Inbreeding – the duplicating of an ancestor within the first four generations – was rife early on in the development of the thoroughbred and was also used, somewhat more selectively, by Tesio. Nearco was not only strongly linebred, he was also inbred to the great St. Simon, while Brueghel was inbred to the matriarch Pilgrimage and Niccolo dell’Arca to both St. Simon and Carbine.

Although inbreeding between the third generations (and closer!) is regarded by most with great caution today, we are nevertheless reaping the benefits of the close inbreeding employed by breeders going back to the 1700’s.

Through natural processes, the inbred lines that regularly produced inherent faults have died out over time, while lines represented further down the ancestral track by such greats as St. Simon, Hermit, Sundridge, Melton, Ayrshire, Hampton and Stockwell survive. Their representatives now sought after in the breeding of today’s racehorses include Northern Dancer, Star Kingdom, Ribot, Sir Tristram, Native Dancer and Princequillo in male descent.

Bruce Lowe developed his own theory and set about tracing and numbering families back to 43 foundation mares in the first General Stud Book. According to their records for producing Classic winners, he numbered the families 1 through to 43, the application of the system being to breed to the lower numbered families 1, 2 etc to give yourself a greater chance of breeding a Classic winner.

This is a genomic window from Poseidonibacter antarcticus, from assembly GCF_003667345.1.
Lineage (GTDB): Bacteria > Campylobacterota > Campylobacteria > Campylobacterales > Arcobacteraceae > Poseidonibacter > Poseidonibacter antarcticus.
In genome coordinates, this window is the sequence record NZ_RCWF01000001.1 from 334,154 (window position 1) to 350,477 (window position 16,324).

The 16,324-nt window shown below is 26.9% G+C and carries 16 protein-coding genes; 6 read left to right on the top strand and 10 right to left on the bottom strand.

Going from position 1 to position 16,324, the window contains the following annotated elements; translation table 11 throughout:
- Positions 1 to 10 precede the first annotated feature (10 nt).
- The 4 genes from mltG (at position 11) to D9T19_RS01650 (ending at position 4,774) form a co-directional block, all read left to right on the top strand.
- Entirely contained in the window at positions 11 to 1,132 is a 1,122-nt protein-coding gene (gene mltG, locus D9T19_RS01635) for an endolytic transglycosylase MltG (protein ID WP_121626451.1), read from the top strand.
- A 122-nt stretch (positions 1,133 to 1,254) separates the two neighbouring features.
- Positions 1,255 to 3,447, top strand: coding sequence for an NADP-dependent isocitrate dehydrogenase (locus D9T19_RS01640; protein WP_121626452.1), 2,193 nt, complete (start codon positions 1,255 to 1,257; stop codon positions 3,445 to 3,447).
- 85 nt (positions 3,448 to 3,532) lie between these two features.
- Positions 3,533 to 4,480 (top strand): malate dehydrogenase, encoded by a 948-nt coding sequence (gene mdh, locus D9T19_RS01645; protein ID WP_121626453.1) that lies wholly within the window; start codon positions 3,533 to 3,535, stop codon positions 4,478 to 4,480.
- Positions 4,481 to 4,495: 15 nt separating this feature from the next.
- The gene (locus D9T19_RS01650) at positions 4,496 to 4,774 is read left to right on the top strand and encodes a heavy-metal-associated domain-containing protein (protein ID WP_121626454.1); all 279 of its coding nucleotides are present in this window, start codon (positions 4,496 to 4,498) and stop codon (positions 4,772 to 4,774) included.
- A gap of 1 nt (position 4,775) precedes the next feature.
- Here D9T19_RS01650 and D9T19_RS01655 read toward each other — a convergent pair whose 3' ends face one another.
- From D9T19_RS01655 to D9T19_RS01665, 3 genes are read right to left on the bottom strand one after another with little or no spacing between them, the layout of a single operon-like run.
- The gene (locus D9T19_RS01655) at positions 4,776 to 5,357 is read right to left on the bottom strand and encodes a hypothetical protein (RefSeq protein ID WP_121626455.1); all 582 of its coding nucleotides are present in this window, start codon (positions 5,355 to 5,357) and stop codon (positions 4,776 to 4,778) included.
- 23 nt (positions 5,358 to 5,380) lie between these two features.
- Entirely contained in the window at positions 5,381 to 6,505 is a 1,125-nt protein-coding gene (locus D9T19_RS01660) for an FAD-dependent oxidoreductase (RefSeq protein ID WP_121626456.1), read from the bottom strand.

Partly because Bruce Lowe did not regard the families of winners of America’s top races as worthy of inclusion, and partly through the changing fortunes of various lines, his work has been disregarded as an accurate guide for this purpose.

The Bruce Lowe family number system has however left a legacy for linebreeders today. The number you see in brackets beside the lot’s name or description in sales catalogues and next to names of ancestors in tabulated pedigrees are Lowe’s family numbers. While not all horses with the same family number are ‘related’ to any useful degree, it narrows down the number of families and lines which need to be searched to assess the level of linebreeding present in the pedigree.

Linebreeding and inbreeding to dominant ancestors, and identifying the presence of successful pedigree patterns is one of the most popular combinations of pedigree analysis techniques used today.

One of the reasons why many breeders tend to avoid attempting in-depth pedigree analysis themselves is that it has always been a time consuming task.

In order to be able to analyse a pedigree, it must firstly be researched back at least six generations, and preferably further. In the past this task could only be carried out by breeders using such journals as stud books and stallion registers, however the Australian Stud Book is now on the Internet and specialist computer pedigree databases are also widely available.